Back on topic: Under what conditions would a low windage full keel boat be more suitable than a high volume fin keel boat. For simplicity just consider sailing characteristics.
01-13-2004 06:44 PM
Jeff H. Please compare

I am afraid that is a strange question. These are such dissimilar boats that I would not even begin to know where to start. When you say that the Cape Dory 25 was narrow and close to the water I can only assume that you are referring to the original CD 25. These were Okay boats for thier day. The build quality on these boats was pretty dismal but they were simple boats and so were able to be maintained and repaired as necessary. They were tender but sailed well for a boat of that type and era.

I don''t like anything about the Catalina 250. I am actually a fan of the Cat 27 having spent a lot of time on them. They are good boats for the dollar. The Cat 250 just plan seems to have wandered in a different and unappealing direction to me.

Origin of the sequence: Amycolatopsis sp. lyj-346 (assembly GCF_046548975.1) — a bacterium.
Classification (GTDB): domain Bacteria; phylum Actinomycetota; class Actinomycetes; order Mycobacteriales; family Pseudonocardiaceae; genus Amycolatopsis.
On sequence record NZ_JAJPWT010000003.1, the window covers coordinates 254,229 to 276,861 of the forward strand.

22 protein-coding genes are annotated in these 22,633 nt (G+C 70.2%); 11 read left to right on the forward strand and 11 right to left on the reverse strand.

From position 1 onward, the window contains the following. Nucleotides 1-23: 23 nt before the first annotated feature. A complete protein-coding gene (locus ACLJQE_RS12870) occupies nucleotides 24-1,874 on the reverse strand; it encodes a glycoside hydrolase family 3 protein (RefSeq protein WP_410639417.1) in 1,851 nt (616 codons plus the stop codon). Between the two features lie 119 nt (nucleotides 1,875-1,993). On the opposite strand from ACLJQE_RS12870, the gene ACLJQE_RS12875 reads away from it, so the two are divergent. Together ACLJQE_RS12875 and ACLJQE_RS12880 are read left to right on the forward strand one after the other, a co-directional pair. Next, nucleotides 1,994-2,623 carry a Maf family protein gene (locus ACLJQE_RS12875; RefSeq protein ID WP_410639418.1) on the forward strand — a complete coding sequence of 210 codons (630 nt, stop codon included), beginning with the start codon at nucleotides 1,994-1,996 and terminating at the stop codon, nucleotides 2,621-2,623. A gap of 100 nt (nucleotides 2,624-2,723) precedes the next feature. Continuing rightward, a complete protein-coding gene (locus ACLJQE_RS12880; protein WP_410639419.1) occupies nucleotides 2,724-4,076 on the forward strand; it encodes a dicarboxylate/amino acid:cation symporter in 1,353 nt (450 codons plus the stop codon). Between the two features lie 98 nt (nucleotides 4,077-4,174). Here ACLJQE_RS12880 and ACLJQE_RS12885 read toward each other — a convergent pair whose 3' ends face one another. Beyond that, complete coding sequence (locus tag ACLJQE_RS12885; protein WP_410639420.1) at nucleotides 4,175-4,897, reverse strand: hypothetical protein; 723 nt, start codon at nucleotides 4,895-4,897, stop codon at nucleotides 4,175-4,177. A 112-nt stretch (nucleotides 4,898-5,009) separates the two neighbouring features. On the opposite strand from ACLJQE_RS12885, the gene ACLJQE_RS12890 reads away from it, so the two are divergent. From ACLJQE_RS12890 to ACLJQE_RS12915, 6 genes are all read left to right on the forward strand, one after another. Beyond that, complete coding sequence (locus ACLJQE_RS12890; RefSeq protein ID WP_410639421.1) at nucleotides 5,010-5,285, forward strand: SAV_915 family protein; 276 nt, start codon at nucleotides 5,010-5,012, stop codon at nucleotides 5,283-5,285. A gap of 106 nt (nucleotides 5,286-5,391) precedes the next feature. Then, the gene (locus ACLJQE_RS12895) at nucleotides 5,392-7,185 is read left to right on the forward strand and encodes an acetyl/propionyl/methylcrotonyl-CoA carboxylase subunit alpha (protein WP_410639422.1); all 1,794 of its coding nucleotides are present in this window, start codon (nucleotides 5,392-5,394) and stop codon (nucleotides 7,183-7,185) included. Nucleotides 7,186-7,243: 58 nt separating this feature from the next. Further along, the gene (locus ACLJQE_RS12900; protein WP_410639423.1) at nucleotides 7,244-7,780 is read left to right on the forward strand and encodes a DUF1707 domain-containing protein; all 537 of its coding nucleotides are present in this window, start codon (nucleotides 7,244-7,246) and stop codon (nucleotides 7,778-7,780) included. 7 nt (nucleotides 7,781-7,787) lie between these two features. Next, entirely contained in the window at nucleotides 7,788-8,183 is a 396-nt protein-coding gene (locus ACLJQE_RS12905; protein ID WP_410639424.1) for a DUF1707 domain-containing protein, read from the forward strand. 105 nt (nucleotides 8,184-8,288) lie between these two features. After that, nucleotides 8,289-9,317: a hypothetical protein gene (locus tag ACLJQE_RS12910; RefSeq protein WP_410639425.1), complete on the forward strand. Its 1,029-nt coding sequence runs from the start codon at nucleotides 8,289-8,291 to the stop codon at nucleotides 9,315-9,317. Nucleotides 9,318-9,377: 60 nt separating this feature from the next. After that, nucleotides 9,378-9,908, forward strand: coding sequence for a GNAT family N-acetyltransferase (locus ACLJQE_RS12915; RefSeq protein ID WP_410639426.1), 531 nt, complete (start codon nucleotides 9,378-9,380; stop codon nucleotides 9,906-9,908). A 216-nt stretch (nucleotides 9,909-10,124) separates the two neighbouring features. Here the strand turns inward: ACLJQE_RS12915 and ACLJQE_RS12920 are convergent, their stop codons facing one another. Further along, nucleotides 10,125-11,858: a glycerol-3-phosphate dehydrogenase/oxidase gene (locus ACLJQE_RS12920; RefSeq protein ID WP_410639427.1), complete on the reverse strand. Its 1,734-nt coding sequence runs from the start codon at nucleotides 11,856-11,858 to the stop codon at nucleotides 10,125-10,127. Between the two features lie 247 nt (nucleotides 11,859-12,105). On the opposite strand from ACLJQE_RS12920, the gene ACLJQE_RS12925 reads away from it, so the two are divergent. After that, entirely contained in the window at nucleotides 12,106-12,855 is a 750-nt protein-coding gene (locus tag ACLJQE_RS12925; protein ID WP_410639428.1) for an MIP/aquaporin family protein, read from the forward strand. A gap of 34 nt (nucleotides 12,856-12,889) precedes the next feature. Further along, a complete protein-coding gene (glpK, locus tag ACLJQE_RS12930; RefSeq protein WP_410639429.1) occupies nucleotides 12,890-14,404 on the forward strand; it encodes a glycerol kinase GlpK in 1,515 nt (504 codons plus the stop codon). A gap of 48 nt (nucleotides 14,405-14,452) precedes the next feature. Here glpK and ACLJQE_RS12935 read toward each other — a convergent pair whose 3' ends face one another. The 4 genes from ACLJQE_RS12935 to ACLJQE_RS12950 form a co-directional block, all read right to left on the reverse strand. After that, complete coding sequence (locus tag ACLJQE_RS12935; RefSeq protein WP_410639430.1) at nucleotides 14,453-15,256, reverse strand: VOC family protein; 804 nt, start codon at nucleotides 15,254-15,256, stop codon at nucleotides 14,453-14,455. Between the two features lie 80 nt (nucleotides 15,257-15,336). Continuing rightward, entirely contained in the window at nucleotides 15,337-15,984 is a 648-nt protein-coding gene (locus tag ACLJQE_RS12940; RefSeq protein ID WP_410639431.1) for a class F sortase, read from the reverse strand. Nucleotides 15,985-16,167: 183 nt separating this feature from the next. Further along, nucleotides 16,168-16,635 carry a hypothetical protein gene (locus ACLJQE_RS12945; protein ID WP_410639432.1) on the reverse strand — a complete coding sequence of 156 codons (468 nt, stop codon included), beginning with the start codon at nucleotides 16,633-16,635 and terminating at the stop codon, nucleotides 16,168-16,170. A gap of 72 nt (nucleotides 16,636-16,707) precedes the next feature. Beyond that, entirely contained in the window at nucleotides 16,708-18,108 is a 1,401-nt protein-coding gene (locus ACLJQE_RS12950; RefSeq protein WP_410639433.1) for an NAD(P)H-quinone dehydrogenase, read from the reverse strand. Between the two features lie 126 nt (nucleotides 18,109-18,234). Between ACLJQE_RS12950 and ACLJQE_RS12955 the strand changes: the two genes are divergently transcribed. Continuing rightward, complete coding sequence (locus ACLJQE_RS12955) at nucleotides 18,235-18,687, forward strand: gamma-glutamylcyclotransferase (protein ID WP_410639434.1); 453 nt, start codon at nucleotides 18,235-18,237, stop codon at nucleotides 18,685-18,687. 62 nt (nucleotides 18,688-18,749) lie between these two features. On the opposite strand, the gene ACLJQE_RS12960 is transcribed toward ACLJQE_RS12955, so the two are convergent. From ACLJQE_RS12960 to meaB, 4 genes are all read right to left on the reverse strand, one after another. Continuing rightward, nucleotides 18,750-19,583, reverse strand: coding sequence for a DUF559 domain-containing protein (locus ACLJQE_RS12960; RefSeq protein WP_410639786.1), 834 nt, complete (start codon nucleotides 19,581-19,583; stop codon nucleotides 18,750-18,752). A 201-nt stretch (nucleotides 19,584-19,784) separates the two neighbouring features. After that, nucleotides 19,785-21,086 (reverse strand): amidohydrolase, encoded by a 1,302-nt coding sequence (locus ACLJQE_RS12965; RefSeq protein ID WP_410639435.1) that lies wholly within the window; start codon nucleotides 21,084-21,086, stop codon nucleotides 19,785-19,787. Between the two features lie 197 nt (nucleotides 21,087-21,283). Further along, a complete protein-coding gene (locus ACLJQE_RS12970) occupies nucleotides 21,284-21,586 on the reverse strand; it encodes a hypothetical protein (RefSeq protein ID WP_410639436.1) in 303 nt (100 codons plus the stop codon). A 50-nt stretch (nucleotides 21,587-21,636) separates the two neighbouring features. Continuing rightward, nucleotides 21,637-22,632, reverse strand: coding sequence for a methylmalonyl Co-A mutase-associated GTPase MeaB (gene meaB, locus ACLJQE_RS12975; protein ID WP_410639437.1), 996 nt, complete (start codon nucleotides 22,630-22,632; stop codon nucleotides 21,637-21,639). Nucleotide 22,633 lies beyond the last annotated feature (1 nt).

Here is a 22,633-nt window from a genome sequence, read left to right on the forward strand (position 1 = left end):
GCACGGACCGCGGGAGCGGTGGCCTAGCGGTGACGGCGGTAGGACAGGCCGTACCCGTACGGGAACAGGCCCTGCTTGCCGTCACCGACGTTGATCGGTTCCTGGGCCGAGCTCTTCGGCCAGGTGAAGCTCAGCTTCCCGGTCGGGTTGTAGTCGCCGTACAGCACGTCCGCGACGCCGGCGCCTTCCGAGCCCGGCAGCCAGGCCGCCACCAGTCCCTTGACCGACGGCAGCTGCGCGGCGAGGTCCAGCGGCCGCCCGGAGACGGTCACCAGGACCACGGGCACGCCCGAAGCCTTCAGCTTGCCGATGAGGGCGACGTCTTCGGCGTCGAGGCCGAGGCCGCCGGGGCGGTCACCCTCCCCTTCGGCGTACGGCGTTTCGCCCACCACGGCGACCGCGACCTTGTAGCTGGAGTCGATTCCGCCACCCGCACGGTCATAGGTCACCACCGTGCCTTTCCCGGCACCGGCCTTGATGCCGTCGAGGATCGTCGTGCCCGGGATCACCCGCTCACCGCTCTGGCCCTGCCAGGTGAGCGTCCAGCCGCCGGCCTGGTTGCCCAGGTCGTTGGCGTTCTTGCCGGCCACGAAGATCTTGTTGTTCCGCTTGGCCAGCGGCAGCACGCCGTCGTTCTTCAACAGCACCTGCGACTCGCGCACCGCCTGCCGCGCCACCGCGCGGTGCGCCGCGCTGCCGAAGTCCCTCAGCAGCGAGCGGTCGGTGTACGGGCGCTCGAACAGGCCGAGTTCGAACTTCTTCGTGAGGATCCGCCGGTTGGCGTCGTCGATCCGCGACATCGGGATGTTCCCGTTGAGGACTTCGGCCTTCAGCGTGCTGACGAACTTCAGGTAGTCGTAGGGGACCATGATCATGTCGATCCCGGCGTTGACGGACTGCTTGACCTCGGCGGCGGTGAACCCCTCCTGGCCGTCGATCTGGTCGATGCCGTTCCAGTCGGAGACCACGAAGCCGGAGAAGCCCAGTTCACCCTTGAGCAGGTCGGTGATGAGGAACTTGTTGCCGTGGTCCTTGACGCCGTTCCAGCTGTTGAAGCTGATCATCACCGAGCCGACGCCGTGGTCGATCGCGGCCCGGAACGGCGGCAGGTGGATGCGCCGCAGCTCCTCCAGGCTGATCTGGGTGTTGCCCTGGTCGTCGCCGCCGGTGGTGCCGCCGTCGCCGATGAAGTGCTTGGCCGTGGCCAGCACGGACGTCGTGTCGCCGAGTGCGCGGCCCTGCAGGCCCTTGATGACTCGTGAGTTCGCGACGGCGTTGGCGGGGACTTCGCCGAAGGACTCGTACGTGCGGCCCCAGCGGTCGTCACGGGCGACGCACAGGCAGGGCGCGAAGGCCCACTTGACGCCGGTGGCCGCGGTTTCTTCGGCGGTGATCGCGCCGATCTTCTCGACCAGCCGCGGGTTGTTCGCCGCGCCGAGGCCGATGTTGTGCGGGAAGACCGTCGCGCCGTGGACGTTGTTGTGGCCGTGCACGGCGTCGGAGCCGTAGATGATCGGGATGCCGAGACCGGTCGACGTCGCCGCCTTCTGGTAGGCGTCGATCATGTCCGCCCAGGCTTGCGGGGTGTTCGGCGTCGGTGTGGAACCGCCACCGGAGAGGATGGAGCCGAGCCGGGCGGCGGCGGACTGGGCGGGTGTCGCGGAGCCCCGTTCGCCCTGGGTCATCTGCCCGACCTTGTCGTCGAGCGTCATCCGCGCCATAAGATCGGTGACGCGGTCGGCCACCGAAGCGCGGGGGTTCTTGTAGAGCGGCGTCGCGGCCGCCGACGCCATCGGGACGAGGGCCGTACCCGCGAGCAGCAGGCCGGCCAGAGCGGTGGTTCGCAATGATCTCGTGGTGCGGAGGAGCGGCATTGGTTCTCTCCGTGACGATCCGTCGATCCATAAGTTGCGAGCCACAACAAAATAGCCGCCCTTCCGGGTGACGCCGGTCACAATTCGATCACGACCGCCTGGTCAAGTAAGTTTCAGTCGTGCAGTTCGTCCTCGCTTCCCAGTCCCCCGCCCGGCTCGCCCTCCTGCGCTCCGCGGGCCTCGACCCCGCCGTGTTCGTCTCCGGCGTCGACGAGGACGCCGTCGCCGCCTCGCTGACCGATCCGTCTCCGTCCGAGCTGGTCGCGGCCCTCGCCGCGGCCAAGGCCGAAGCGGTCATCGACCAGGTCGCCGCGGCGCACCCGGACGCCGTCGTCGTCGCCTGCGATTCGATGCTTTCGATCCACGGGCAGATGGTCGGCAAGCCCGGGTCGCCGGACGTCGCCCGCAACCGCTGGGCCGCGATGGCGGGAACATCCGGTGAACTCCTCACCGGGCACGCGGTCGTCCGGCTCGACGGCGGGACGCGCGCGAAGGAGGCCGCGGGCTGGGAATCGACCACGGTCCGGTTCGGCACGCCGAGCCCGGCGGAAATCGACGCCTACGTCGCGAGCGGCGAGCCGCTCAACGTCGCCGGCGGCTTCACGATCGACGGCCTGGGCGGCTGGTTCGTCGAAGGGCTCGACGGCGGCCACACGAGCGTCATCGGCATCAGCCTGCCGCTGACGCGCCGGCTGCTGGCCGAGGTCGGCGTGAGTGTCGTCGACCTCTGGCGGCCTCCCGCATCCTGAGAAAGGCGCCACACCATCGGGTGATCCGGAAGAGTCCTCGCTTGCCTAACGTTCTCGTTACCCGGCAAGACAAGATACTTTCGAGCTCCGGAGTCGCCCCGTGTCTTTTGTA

01-13-2004 04:20 AM
Jeff H. Please compare

A Cape Dory 25 with a modern boat like a Catalina 260. I was impressed this weekend by a CD. It is so long, thin and close to the water. I hadn''t realised how narrow until I stood on the dock at the stern. And the low freeboard looks like you can touch the water with your hand while sitting in the cockpit. I have always enjoyed your discussions.